GoDaddy: “Let your voice be heard”

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GoDaddy sent a warning email to a group of its customers about the potential for price increases on .com domain names that were authorized by ICANN. A comment period is now underway for people to share their feedback about the proposed changes allowing Verisign to increase the wholesale price of .com domain names, and several domain registrars have proactively contacted their customers to encourage them to submit comments to ICANN about this.

My understanding is that GoDaddy sent the email below to its Premier Services customers. This group is primarily made up of domain investors, but there are other businesses with large domain name portfolios that are in this group of customers. Obviously, the businesses with the largest portfolios of .com domain names under management are those that will be impacted the most by price increases.

The comment period ends on Friday, so now is the time to participate. For those who don’t know exactly what to say, the ICA has a helpful tool to help submit comments to ICANN.

ICANN has proposed changes that could significantly impact you and your business.

Let your voice be heard.

As a large domain portfolio holder, ICANN has proposed changes that could significantly impact you and your business.

ICANN has proposed an amendment to the .COM registry agreement between itself and Verisign. The proposal would allow Verisign to increase the price of .COM by up to 7% every year for the next 4 years.

Since 2018, we have been actively working to raise awareness around this issue, including when GoDaddy testified before Congress in July 2018. Even now, we’re continuing to have discussions, but ultimately, we are one company. Now is the time for ICANN to hear your voice.

Please take a few minutes to let ICANN know how allowing this increase will impact you in the years to come. The public comment period is open until February 14th. To be heard, use ICANN’s form to submit your personalized comments.

We value your business and vow to keep advocating on your behalf.

15 COMMENTS

  1. Also go to Whitehouse.gov and send a email to President Trump. President Trump has more power than you know. ICANN is a ripoff. President Trump has the power to shut down ICANN. Do not let ICANN steal your money.

  2. Things to highlight during the comment period, folks:

    1. Legacy TLDs are a *public trust*. They are not “owned” by anyone or anything, not even ICANN.

    2. As has been so well pointed out by others before, there is no justification for continual price increases, and if there was any concern about maximizing value for the world, competitive bidding for managing .com would already have resulted in FAR lower prices to begin with.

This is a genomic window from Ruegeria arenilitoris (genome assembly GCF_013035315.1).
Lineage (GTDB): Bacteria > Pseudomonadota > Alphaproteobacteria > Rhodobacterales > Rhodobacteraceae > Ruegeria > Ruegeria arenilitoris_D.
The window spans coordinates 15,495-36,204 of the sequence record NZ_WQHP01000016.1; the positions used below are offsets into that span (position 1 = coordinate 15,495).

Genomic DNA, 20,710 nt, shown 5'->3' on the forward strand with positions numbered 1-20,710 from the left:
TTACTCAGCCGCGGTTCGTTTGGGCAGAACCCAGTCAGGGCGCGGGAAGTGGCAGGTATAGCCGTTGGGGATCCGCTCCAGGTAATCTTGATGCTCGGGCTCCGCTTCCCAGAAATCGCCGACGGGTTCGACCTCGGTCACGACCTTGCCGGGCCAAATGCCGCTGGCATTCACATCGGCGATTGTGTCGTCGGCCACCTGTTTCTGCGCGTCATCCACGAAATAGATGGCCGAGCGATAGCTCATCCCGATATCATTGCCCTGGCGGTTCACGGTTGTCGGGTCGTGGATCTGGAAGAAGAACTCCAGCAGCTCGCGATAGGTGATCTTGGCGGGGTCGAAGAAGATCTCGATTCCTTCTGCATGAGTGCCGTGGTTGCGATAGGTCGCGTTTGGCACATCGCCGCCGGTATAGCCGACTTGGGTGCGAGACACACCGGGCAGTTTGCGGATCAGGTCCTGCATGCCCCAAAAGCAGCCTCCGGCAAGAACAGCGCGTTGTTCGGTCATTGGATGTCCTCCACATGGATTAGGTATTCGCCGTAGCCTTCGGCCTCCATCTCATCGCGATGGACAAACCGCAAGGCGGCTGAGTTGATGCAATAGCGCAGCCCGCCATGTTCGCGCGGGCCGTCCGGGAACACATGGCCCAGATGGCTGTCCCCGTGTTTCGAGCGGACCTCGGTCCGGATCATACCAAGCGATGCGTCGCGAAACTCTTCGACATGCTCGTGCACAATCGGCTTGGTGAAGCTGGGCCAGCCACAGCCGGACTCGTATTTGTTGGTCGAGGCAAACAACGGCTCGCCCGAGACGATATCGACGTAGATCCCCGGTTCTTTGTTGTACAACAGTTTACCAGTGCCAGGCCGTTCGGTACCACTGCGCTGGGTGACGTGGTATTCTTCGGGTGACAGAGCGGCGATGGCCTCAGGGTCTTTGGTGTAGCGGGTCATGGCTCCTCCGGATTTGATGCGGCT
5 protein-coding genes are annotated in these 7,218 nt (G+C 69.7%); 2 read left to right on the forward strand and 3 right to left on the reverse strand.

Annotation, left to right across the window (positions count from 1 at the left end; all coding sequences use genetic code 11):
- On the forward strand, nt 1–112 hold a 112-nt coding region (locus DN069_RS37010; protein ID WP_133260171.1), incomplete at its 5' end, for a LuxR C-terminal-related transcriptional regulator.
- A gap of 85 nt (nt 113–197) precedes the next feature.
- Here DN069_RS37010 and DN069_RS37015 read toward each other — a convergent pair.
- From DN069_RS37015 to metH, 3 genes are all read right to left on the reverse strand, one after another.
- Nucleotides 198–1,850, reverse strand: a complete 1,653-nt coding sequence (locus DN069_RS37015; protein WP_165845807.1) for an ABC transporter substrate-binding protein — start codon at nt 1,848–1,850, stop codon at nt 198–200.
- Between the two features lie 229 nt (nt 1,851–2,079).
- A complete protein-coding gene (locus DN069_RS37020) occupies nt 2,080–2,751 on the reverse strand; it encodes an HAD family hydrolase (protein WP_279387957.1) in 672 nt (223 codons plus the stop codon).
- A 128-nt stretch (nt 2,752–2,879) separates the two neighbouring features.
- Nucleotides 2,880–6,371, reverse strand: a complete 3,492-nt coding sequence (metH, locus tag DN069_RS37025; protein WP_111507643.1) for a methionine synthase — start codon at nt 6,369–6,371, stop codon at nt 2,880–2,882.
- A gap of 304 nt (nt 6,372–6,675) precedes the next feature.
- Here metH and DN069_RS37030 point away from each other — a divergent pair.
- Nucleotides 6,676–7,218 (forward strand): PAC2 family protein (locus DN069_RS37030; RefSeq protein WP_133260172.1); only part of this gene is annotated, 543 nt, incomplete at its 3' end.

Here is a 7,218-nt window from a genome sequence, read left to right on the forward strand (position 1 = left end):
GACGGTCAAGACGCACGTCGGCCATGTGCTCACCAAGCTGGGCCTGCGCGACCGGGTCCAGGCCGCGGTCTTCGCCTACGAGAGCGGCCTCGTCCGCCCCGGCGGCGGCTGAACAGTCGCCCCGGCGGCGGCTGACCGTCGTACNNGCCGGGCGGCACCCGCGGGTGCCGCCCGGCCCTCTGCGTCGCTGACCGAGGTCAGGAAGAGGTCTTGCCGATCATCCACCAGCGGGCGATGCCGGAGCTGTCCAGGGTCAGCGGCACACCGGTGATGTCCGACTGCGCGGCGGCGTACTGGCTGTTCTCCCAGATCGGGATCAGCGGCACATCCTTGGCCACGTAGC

3. Ergo, .com is not supposed to be treated like a license to print money for greedy corporations at the expense of the entire world.

    4. And this one most “domainers” can’t relate to, but it’s true:

    Having and using *many* domains is NOT just what “domainers” do. It is also the legitimate business model of end users who do things that way, as well as even just for business-necessary defensive registration. It’s certainly what I do as an end user first by a mile, domain investor/occasional seller only second. A distant second in fact.

    5. Regardless of #4 even: the price of even 1 single domain makes a difference to the world in terms of equality and affordability of opportunity. It can either be conducive to or DISINCENTIVISE the very kind of innovation and societal benefit that exists in the world through publishing and entrepreneurship. The idea that “a business owner won’t care about going from $15 to $30” and remarks to that affect are nothing but nonsense with regard to the big picture. It’s not just about people who already are in business or are publishing.

    • I am a Premier Services customer, although I do not have a large portfolio, and I did not receive the email. One of my buddies is also a Premier Services customer, but he does have a large portfolio, and he did receive it. So it would seem that they only sent it to people with portfolios above a certain size.

      I doubt this email will help at all, people with large portfolios are already well aware of the issue. GoDaddy had a chance to reach people outside of the domain industry but didn’t step up. Very disappointing.

      On a related note Name.com sent out an email to customers about 10 minutes after GoDaddy did. Although I’m not sure how many they sent it to.

      • I did not receive it either. I heard that one was sent and asked GoDaddy for the email and audience. I figured they may be sending the email in waves, but since I have not yet received it, I probably do not have enough names to meet that threshold.

        When NameBright first sent their email, I did not receive it either, but I received it the next day.

      • I wish GoDaddy would more widely distribute this though.

        I would guess they don’t want to email all customers about something like this for a number of reasons:

        1 – Every email they send causes a certain number of customers to drop off their marketing email list (unsubscribes), so it doesn’t make a lot of sense to lose subs on a non-marketing email.